A heretic being prepared for stoning.

Preparation for a stoning.

And New Republic magazine reports that the number of atheists in the Arab world has been vastly underestimated. In 2012, a WIN/Gallup International poll revealed that 5% of Saudi citizens identify themselves as “convinced atheists.” That’s the same percentage as in the U.S. Also, 19% of Saudis consider themselves to be nonreligious. Who would have thunk?

Most Arabs caught in the act of not believing don’t receive the death penalty. Instead, they usually only get a few months or years of jail time. Even so, I can understand why an atheist in a Muslim country would feel reluctant to “come out of the closet” so to speak.

If I lived in that part of the world, I’d certainly keep it to myself. On the outside I’d have all the appearance of your average fanatic, if that’s what it took to stay alive, or out of the calaboose. And in fact, that’s exactly what I did one day in Turkey, many years ago.

More on that, in a few days . . .

An Atheist’s View of Christianity

ChristInGlassCrypt

This is Good Friday, which commemorates the day Jesus Christ was tortured and killed. I’m an atheist. This is an atheist’s point of view, concerning what true Christianity is all about.

Before Jesus Christ came along and upset the apple cart, the Jewish religion was plugging along as best it could. But it was laden with all kinds of rules and punishments, many of which could never pass muster under the U.S. Constitution. I mean, in those days women were put to death on their wedding night if they were found not to be virgins. You could be stoned for breaking the Sabbath. Disobeying a parent could warrant death. And you’d better not take the Lord’s name in vain.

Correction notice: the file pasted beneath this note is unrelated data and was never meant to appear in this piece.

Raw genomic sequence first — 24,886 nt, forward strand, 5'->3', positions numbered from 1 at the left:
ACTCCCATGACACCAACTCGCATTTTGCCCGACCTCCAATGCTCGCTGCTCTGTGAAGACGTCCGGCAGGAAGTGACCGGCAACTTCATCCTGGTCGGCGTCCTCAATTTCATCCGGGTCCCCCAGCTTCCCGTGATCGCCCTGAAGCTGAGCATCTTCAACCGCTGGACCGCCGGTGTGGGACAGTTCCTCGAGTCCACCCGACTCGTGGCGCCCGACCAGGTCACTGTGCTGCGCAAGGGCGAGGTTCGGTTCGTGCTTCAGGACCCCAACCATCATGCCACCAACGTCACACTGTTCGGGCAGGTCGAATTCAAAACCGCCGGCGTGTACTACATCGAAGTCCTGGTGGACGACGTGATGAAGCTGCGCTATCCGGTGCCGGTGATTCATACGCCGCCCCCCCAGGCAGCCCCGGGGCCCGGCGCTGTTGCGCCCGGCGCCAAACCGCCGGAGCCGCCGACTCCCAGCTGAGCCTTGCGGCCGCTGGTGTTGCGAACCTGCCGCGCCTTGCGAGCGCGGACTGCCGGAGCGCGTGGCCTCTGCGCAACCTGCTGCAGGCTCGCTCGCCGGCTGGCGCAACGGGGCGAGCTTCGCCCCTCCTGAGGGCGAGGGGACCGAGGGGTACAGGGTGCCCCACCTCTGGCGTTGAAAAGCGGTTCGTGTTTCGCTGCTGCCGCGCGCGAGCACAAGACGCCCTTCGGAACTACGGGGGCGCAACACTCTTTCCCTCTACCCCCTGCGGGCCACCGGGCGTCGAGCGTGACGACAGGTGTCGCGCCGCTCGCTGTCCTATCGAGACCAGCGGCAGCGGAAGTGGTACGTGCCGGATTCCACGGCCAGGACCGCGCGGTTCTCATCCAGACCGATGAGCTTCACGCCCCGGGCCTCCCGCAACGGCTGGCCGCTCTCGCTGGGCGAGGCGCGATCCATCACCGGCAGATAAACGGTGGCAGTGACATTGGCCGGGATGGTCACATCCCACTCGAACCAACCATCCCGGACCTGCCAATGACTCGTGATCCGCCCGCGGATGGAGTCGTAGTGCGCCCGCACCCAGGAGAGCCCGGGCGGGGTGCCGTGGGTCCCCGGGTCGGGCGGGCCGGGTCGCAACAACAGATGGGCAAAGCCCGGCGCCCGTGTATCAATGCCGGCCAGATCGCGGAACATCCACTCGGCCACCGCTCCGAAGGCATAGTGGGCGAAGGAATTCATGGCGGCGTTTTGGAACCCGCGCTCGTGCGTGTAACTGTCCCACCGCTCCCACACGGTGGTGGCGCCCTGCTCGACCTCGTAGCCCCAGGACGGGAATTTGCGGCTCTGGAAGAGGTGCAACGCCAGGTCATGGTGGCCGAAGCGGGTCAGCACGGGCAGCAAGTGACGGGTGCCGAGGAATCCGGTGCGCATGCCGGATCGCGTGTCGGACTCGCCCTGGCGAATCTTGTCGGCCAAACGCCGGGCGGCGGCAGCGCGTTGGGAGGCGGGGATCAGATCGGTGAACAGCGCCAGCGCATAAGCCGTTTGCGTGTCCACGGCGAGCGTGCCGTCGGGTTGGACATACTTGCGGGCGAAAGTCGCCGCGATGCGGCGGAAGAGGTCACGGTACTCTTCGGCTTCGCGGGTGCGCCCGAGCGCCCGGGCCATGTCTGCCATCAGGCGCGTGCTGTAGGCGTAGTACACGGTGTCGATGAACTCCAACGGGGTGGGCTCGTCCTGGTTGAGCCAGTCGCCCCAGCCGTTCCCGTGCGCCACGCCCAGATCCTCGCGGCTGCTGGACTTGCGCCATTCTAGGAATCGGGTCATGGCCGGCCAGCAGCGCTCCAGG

Anyway, Jesus said to hell with all those silly rules, and all that cruel and unusual punishment. He made just one rule, which is considered to be golden. The King James version of the Bible, at Matthew 7:12, quotes Jesus as saying, “Therefore, whatever you want men to do to you, do also to them, for this is the Law and the Prophets.”

Just like that, this diktat from Christ wiped away all the rules the Jews were following, and replaced them with the very simple Golden Rule. Christianity is centered around it. There is nothing more or less to true Christianity than the Golden Rule.

The Golden Rule is based upon empathy. Empathy is what we ultimately need from others. We need our feelings to be understood and our needs to be appreciated. We need our pleasures to be celebrated and our pains to be commiserated. And we need to empathize with others, as we would have others empathize with us.

Empathy dissolves hatred and bridges communication gaps between the estranged. Empathy establishes trust, and makes human relationships manageable and enjoyable. And empathy has been found to be the only psychology that truly reforms criminals.

Those who wrote the gospel did a masterful job of portraying the Golden Rule, and empathy, at play between God and humans. The authors realized that if you follow the Golden Rule completely, you must be willing to experience pain and death for the benefit of others. Because after all, wouldn’t you want others to be willing to do the same for you?